Graham Reid | | 2 min read
In a famous interview in San Francisco in December '65, Bob Dylan was earnestly asked about his favourite poets.
From that list most people only remember he cited (not for the first time) Rimbaud and Robinson . . . but it shows he was aware of the great songwriter Charlie Rich who by that time had enjoyed hits with Lonely Weekend, Big Boss Man (by Jimmy Reed and covered by Elvis after he heard Rich's version) and Mohair Sam (which Elvis had on repeat play when the Beatles had dropped by a few months before the Dylan press conference).
Rich – who was in his early Thirties at the time of the Dylan mention – bridged the worlds of Fifties pop, country music and Sixties balladry.
He sometimes had a gentle, piano-ballad swinging quality (as on River Stay Away From My Door here from '64) and was an effortless singer who could get barrel deep and earthy (Big Boss Man of '63, also among the 40 songs on this double CD). And you can hear why Elvis would have been a fan because many of Rich's songs in these years (most from the early to mid Sixties, a couple from the Seventies) sound like superb demos for The King: She Loved Everybody But Me written by Benny Joy and produced by Chet Atkins in Nashville; the sentimental big belter Rosanna (which cries out for Vegas); One More Mountain . . .
Rich was born into a cotton picking family outside of Memphis, grew up hearing blues and gospel, formed a band with his young wife Margaret Ann and in '58 was spotted by Bill Justis of Sun Studios where he – like Elvis – got his start.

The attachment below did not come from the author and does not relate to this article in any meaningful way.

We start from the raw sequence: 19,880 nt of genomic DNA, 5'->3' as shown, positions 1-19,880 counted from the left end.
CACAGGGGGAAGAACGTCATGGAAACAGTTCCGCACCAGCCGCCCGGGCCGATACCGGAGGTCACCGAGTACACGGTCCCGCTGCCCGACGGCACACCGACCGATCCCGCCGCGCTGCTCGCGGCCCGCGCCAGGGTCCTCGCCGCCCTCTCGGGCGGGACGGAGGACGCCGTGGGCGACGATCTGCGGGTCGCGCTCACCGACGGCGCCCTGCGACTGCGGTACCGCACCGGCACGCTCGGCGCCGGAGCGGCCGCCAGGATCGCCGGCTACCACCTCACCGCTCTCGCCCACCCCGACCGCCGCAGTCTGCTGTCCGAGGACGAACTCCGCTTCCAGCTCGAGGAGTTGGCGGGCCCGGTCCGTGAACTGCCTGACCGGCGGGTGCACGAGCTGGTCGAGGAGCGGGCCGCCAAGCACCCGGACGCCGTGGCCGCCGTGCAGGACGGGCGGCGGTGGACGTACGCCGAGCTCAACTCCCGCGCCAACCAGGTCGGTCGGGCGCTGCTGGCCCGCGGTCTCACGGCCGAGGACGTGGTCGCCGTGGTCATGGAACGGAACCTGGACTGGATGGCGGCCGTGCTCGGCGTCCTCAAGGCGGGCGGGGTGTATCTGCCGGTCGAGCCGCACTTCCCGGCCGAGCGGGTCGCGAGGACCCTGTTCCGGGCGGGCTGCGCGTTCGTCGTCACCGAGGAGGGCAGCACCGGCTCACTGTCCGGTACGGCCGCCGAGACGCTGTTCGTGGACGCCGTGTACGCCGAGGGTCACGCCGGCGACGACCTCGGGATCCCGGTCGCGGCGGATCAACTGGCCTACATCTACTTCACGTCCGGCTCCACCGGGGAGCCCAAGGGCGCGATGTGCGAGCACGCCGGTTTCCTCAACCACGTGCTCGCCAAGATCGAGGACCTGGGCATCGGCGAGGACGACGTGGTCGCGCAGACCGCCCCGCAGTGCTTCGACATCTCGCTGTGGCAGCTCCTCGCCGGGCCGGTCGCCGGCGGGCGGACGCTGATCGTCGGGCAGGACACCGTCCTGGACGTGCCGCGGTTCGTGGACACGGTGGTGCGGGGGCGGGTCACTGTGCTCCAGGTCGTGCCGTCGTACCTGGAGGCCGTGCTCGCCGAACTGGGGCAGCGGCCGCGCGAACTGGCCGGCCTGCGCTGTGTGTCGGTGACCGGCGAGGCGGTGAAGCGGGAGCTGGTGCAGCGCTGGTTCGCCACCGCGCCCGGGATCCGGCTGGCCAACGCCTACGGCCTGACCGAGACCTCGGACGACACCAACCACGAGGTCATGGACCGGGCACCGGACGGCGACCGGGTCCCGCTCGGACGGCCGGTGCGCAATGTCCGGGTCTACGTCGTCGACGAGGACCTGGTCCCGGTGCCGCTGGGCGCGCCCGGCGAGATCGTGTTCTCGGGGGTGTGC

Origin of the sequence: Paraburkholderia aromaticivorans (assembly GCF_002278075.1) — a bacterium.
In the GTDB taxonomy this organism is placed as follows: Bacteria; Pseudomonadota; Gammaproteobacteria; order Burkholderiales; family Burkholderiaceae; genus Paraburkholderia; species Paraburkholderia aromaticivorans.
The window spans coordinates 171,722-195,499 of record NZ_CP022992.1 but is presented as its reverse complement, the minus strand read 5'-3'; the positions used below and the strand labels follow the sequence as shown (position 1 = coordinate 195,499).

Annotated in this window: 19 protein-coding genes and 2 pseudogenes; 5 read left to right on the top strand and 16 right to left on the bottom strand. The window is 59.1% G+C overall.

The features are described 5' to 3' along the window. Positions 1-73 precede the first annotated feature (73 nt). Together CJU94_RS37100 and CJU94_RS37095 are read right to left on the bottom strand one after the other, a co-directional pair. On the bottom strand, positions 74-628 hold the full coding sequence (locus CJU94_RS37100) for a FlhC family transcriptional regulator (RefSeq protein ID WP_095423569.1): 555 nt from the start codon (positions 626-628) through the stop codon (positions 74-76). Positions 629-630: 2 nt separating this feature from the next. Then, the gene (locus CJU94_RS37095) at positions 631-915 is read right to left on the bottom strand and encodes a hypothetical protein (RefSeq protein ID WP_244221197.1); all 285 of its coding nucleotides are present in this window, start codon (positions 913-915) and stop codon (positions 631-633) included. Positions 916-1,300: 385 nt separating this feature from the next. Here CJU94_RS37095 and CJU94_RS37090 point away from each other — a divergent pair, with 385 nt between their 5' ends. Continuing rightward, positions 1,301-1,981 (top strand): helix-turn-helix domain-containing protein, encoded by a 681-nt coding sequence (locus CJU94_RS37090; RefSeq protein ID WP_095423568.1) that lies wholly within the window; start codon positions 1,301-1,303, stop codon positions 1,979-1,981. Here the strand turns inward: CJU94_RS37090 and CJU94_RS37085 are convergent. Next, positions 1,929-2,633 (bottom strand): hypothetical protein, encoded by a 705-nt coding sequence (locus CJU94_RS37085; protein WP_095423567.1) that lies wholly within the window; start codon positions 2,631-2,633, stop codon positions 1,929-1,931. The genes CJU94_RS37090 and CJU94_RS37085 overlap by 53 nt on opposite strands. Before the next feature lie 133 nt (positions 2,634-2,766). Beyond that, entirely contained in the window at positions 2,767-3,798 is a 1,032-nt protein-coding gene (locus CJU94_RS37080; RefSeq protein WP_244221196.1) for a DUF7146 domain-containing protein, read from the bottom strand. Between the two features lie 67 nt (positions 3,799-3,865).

He was almost the full package as a songwriter and a confident interpreter of many styles. But of course he was older than Elvis (he was often spoken of as Elvis' older brother), was portly and by 1960 the mode of the music was changing.
Rich – like Elvis – moved to RCA where Atkins recognised his talent.
In many ways he was in the vanguard of blue-eyed soul (his Are You Still My Baby would be covered by the Shirelles, and Lady Love here with the girlie backing vocals could have been source material for With the Beatles).
But because he could sing many styles there was little consistency in his output: Lady Love was the follow-up to Big Boss Man and there's an emotional gulf between them, and not long after he would be covering standards like Ol' Man River, I've Got You Under My Skin and Nice and Easy (which Sinatra had sung).
And of course there was always country and soul. And even touches of Mexican sounds on No Room to Dance.
In the extensive liner notes with this collection Rich would later observe that when Ray Charles' classic Modern Sounds in Country and Western album appeared in '62 that was exactly what he had been doing.
To the audience of the day, it came as more of surprise that Charles, a black artist, would cover white country than that a white artist like Rich could be so soulful.
After this period he would once again enjoy country and crossover hits with Behind Closed Doors, The Most Beautiful Girl and A Very Special Love Song.
Some of the songs here are overly orchestrated or swamped by the backing groups (Tomorrow Night, The Grass is Always Greener and others suffer from the latter) and there is often a schmaltzy and sentimental quality to his choices . . . but Charlie Rich's wonderful voice comes through everywhere.
Not the poet that Dylan wittily would have had you believe (and the second disc here offers songs which are more laboured than inspired), but a fine singer whose records in the Sixties might have been placed in the country, jazz, pop or soul sections.